Monthly Archives: June 2016

You are browsing the site archives by month.

Google Fiber could bring its speedy internet to Dallas

Good news Dallasites, Google Fiber could be headed your way soon. The Fiber team said yesterday it's considering bringing its high-speed gigabit internet service to Dallas, though it'll likely be a while before anything actually happens. Google is in…

Why E-Cigarettes Explode, and How You Can Vape Safely

Why E-Cigarettes Explode, and How You Can Vape Safely

In 2015, a man was hospitalized with critical injuries after his e-cigarette exploded in his face. Another victim suffered severe burns on his hands, a hole in his tongue, and knocked out teeth. Here’s why and how e-cigarettes can literally blow up on you, and what you can do to minimize your risk.

Admittedly, to say that e-cigarettes “explode” sounds over the top, but this video shows that something is clearly catching on fire. This concern over fire and consumer safety prompted the U.S. Fire Administration (USFA) to conduct an investigation, which they published in late 2014, aptly titled Electronic Cigarette Fires and Explosions (PDF). The big caveat here is that their investigation rests on collected reports about e-cigarette accidents that occurred between 2009 and August 2014 (a total of 25).

http://vitals.lifehacker.com/are-e-cigarett…

The Battery In Your E-Cigarette Is The Big Problem

Most e-cigarettes are powered by a lithium-ion battery, and that’s where the fire danger comes from. Lithium-ion batteries are found everywhere, from our cell phones to our cameras to our hybrid cars. When you puff on an e-cig, a battery powers the heating element that then turns the chemical solution in the canister into a vapor. In other, more manual e-cigs, you have to press a switch to take a drag. Either way, a lithium-ion battery is involved.

We know that lithium-ion batteries can pose a fire hazard if left in certain pressurized areas, like the baggage compartment of a plane. In early 2015, the Federal Aviation Association prohibited e-cigs and other spare lithium-ion batteries from being kept in checked baggage. Under normal conditions though, the possibility of a lithium-ion battery failing is pretty darn low (about one in a million). In the rare instance it does, the USFA report explains:

During the typical failure mode for a lithium-ion battery, the electrolyte is heated to its boiling point, the internal pressure in the battery builds to a point where the seal at the end of the battery ruptures, and the pressure is abruptly released through the sealed end of the battery case.

However, the cylindrical design of e-cigs and its structurally weak end points make it a bigger fire risk.

When the battery seal (at the end of the battery) ruptures, the pressure within the e-cigarette cylinder builds quickly and instantly ruptures, usually at the end. As a result of the battery and container failure, one or the other, or both, can be propelled across the room like a bullet or small rocket. In contrast to e-cigarettes, the cylindrical lithium-ion batteries used in laptop computers and portable tools are contained in rigid plastic cases that are generally strong enough to prevent the failing battery from “rocketing” away. Fires do occur as a result of battery failure, but most fires initially involve only the device that the battery pack is installed in.

In general, lithium-ion batteries cause problems when they’re overheated from outside heat sources (like direct sunlight), short circuits, or overcharging. In 20 of the 25 cited incidents in the USFA report, the battery malfunctioned while the e-cigarette was plugged into a USB port and recharging.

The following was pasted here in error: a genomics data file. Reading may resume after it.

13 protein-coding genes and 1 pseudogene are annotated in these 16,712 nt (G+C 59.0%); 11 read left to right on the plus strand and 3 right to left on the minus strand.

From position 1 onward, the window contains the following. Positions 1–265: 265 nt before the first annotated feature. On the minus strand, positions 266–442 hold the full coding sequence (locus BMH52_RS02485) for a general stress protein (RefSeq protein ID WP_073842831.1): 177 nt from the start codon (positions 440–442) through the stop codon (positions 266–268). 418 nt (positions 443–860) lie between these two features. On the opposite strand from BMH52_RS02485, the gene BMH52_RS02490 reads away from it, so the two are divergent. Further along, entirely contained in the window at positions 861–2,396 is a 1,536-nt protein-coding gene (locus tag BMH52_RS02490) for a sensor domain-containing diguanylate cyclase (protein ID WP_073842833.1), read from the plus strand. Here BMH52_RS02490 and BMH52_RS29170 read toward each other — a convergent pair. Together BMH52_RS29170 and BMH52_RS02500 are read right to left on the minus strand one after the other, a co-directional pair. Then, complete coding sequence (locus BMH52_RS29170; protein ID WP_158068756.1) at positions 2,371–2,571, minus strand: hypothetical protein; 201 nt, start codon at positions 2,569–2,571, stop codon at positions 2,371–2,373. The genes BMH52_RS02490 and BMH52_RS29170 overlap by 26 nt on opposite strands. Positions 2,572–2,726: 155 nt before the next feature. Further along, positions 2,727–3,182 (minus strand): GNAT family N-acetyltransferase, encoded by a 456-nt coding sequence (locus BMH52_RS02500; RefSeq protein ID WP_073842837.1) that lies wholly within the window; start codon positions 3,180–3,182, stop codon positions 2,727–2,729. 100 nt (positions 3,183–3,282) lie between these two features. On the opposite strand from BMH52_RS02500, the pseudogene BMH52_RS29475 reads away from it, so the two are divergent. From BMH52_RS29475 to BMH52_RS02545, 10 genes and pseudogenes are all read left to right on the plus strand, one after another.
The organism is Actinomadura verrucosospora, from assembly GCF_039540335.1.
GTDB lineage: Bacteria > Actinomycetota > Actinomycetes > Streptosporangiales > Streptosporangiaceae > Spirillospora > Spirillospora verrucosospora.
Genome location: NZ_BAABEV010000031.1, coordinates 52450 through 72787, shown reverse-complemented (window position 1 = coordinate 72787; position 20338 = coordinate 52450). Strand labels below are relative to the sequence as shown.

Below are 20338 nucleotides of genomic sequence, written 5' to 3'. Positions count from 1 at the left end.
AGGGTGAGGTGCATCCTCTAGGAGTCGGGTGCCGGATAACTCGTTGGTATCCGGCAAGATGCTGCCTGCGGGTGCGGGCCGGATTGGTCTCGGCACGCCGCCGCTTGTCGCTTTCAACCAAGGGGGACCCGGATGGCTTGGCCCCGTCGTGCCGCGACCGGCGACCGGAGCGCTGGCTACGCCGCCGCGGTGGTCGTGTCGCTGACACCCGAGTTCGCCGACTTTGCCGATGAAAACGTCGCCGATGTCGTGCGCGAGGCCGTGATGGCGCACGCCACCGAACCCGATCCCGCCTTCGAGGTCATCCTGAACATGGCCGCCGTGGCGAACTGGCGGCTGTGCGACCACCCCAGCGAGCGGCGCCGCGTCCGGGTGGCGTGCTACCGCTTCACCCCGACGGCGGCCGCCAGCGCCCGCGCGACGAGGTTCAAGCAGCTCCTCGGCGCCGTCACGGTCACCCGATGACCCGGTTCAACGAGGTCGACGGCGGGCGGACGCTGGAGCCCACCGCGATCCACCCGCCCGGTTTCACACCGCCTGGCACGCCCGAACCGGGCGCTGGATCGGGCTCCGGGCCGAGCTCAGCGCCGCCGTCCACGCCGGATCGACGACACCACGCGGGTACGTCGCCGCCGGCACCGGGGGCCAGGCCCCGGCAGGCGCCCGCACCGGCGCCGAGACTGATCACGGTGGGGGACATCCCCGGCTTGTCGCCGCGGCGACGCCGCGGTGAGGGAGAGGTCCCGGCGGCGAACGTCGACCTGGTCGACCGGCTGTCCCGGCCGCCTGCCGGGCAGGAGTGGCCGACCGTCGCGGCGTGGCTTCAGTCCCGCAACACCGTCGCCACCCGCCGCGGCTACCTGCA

Normally, batteries have safety features to prevent short circuits and overcharging. However, e-cigarettes typically have a USB port that appears to be compatible with any USB cable and charger. People often assume that any charger will do, including manufacturer-approved ones and other non-sanctioned, third-party ones, as long as it fits and the device responds, but that’s not the case.

According to the USFA and the Consumer Product Safety Commission (CPSC), charging an e-cigarette with non-approved power adapters “could subject the battery to a higher voltage than is deemed safe” and increase the risk of overheating (called thermal runaway). During thermal runaway, the battery can melt, radiating lots of heat, and the electrolytes can reach a boiling point…and well, you can probably guess what could happen next.

http://lifehacker.com/psa-don-t-pack…

How You Can Minimize the Risk of an E-Cig Meltdown

Why E-Cigarettes Explode, and How You Can Vape Safely

The Food and Drug Administration (FDA) recently said they will regulate vaping. Although the emphasis is on the ingredients and packaging, the FDA’s expanded authority includes “components and parts”, including “certain batteries.”

http://vitals.lifehacker.com/the-fda-will-r…

http://vitals.lifehacker.com/the-fda-will-r…

The Federal Register confirms that the FDA has been concerned by reports of exploding e-cigarettes, and has provided a draft guidance on the safety requirements that companies will need to follow. For example, the FDA says that the product labeling should include text or a graphic to show users should recharge the product only with specified chargers to minimize the risk of battery failure. But as of right now, these guidelines haven’t been finalized yet.

http://lifehacker.com/5875162/how-of…

In the meantime, you can keep yourself safe with a little more education. Most importantly, handle your e-cigarette batteries (or any lithium-ion battery, for that matter) with care. Here are a few key pointers:

  • Stick with the manufacturer’s provided charger: Always use the charging appliance that comes with the unit and follow the manufacturer’s instructions. This way, you know the battery is compatible with the charger. Avoid leaving it connected to the charger overnight.
  • Be careful about what you plug your e-cig into: Avoid plugging the e-cig into any old USB port. The manufacturer’s user manual usually includes technical specifications for the proper voltage.
  • Buy from reputable companies and suppliers: There are a lot of homemade “mods”, or basically DIY, low-cost modifications of e-cigs. This isn’t exactly the safest way to go because homemade mods simply may not have the built-in safety mechanisms to prevent overheating.
  • Check to see if the battery is “safe”: The battery shouldn’t be more powerful than what the device is designed for. Plus, there are different quality of batteries. Poorly manufactured, low-cost, counterfeit ones typically do not perform as well and would be more likely to have problems. Internet forums like this one in Planet of the Vapes often share information on product recalls, safety notices, and what batteries not to buy.